Yushchenko's first steps are indicators of what dreams his administration expects to achieve. One of the main long term expectations is entry into the European Union as promised during the presidential race. In the short term, practically the first order of business (also pledged during the campaign) has already drawn criticism from among Yushchenko's supporters - the first official visit will be to Russia, and it is scheduled just one day after the inauguration.

    The trip may be ill-timed in the eyes of those who hoped to steer Ukraine way from the pro-Kremlin vision of the new president's predecessor (and his opponent in the bitter campaign, Viktor Yanukovych). However, it should surprise no one that he is heading to Moscow sooner rather than later to mend fences. Animosity between Ukraine and Russia festered throughout the presidential campaign, and it is politically expedient for the new president to address the widened fissure and try to bring relations back to a friendly status quickly. Hopefully, though, not as close as they once were.

    What is important is how that first meeting will be characterized and remembered.

    In 1991, Leonid Kravchuk, the president of Ukraine who remained in the position after the breakup of the Soviet Union, took a translator with him on his first official visit to Moscow. Kravchuk speaks fluent Russian. The choice to speak in the official state language (Ukrainian) was a powerful symbol of Ukraine's independence. Advocates of independent Ukraine and a Ukrainian national idea the world over applauded the apparent slap in the face of the Kremlin.

    Victor Yushchenko, too, speaks Russian fluently. But what symbolic action - if any - he intends to take during his first meeting at the Kremlin remains to be seen. The language used may not be nearly as important as the words that are spoken. The essential point is that the encounter not be perceived as paying homage to Ukraine's former master, but only as an affirmation of mutual respect and a herald of the good neighborly relations that are to come.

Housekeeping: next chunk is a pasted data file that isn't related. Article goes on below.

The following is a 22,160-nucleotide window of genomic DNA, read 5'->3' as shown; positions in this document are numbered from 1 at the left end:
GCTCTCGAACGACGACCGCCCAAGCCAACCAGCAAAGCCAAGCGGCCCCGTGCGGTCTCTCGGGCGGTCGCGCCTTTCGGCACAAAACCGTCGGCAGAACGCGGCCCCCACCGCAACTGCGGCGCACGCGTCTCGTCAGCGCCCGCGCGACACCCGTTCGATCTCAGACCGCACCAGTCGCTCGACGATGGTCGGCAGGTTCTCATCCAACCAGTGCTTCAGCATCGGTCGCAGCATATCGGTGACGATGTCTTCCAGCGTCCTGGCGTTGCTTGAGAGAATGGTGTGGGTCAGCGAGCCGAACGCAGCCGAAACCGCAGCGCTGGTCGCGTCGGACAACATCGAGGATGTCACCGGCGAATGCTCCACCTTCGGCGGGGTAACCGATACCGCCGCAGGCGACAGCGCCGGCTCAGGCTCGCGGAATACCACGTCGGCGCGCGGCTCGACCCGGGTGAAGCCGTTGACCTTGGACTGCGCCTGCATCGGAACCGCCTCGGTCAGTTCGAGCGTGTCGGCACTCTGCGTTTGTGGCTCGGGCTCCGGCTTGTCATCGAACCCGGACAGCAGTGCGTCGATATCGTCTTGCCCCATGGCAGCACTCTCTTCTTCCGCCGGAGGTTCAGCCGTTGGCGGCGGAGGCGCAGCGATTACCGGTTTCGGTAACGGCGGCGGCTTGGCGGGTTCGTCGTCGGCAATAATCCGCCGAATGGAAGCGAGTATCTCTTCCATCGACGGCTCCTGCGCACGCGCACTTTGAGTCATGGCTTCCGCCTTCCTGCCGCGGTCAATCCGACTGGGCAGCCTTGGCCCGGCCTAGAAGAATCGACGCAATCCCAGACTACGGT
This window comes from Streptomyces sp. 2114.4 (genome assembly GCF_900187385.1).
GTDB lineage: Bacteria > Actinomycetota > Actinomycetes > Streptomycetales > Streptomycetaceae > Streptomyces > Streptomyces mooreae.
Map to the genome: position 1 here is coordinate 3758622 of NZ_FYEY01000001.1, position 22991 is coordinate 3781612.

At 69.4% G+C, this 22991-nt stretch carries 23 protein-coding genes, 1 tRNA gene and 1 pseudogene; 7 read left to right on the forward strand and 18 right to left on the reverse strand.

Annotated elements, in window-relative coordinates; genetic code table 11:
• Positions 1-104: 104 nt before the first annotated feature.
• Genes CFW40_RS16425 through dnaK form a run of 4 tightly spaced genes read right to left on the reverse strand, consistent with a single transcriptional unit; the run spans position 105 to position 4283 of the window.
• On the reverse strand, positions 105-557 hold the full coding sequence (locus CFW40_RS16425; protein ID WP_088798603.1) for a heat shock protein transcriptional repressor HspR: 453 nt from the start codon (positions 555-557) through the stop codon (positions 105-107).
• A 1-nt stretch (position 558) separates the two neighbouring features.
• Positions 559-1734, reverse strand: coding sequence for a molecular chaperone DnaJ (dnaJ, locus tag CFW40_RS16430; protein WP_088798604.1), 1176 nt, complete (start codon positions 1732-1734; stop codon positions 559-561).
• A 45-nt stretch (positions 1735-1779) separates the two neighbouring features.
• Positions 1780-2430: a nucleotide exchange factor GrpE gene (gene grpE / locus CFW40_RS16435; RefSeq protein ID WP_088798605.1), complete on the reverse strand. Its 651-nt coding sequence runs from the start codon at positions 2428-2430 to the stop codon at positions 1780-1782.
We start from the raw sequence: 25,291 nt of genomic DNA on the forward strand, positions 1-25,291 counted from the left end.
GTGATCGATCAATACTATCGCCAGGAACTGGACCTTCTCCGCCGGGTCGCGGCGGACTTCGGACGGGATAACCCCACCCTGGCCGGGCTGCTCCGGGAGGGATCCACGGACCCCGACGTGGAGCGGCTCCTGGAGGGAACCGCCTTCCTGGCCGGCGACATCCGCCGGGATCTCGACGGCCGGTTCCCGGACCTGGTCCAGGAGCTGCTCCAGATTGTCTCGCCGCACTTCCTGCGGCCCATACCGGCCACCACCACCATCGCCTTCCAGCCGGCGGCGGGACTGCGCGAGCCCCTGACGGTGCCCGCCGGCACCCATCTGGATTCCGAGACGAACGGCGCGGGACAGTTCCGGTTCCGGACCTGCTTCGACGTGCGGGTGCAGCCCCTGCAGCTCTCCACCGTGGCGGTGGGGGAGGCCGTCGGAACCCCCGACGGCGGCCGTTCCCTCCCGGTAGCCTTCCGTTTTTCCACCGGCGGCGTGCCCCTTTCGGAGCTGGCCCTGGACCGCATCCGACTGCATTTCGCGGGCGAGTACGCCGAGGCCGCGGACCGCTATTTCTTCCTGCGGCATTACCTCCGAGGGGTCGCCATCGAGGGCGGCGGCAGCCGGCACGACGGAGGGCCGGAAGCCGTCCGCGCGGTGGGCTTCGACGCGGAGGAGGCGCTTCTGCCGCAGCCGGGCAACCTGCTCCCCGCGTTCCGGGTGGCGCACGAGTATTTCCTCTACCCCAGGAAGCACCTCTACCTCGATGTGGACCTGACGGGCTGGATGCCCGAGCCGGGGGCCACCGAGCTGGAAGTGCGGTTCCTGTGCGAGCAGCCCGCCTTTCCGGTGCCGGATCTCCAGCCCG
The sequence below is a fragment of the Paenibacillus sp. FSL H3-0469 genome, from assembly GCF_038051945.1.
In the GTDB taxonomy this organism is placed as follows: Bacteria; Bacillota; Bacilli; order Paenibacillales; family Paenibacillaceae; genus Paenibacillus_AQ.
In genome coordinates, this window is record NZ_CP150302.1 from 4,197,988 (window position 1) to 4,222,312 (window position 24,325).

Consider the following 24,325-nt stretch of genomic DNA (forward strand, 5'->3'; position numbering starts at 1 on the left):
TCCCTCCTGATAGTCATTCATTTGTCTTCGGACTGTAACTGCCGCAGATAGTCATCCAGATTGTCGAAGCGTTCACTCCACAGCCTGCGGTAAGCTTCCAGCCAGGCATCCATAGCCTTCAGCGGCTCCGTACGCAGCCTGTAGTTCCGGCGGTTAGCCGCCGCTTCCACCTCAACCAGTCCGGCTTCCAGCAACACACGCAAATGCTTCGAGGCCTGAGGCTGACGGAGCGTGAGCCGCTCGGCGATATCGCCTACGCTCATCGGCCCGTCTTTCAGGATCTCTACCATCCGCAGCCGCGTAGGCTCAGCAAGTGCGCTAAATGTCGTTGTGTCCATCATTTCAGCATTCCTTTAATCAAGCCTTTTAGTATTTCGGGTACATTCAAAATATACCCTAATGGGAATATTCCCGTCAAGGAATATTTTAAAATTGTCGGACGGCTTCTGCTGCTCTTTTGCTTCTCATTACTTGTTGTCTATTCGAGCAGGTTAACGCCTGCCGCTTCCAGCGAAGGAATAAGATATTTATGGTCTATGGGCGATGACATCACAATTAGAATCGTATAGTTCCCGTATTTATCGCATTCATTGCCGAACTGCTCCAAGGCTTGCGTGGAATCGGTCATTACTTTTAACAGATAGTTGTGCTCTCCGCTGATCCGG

For today, however, the specter of tomorrow can be set aside. Ukraine has a new popularly elected president, and the magnificent moment is being celebrated in Ukraine and by Ukrainians around the world.

    Addressing some 300,000 supporters on Maidan Nezalezhnosti (Independence Square) this morning, President Viktor Yushchenko promised change, democracy, and honesty. He called for national unity, saying "one flag unites us all living in the east, west, north and south… We are turning a new page in history. It will be beautiful!"

    Bravo to President Viktor Yushchenko! Kudos to all Ukrainians who went to Maidan, and let's not forget all those who supported the demonstrators or stayed up nights looking for news and exchanged information both in Ukraine and in the Diaspora. My Razom! Slava Ukrayini!

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    The images and information contained in BRAMA News and BRAMA Press reports may not be published, broadcast, rewritten or redistributed without the prior written authority of BRAMA and/or author/photographer. The views and opinions of authors expressed on do not necessarily state or reflect the views of Brama - Gateway Ukraine or its officers, directors or associates.

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    Ukraine video timeline: a year of protests and violence. Daily Telegraph 2/21/2015

    Nadiya Savchenko's speech in Basmanny Court, Moscow, 10.02.2015 (Voices of Ukraine)

    Joe Biden: Don’t tell us. Show us, President Putin. 2/7/2015 Munich Security Conference

    Speech by President of Ukraine at the Munich Security conference Feb 7 2015

    #FreeSavchenko video by Adriana Luhovy [Twitter storm Jan 26 2015]


    Twitter storm day Jan 26 2015

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    Ukraine Today TV LIVE on Youtube

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    Timothy Snyder: Ukrainian History, European Future. Timothy D. Snyder is a well-known historian and professor of history at Yale University. Speaking at the National University 'Kyiv-Mohyla Academy' on May 15, 2014 on deep connection and strong bonds between Ukrainian and European history.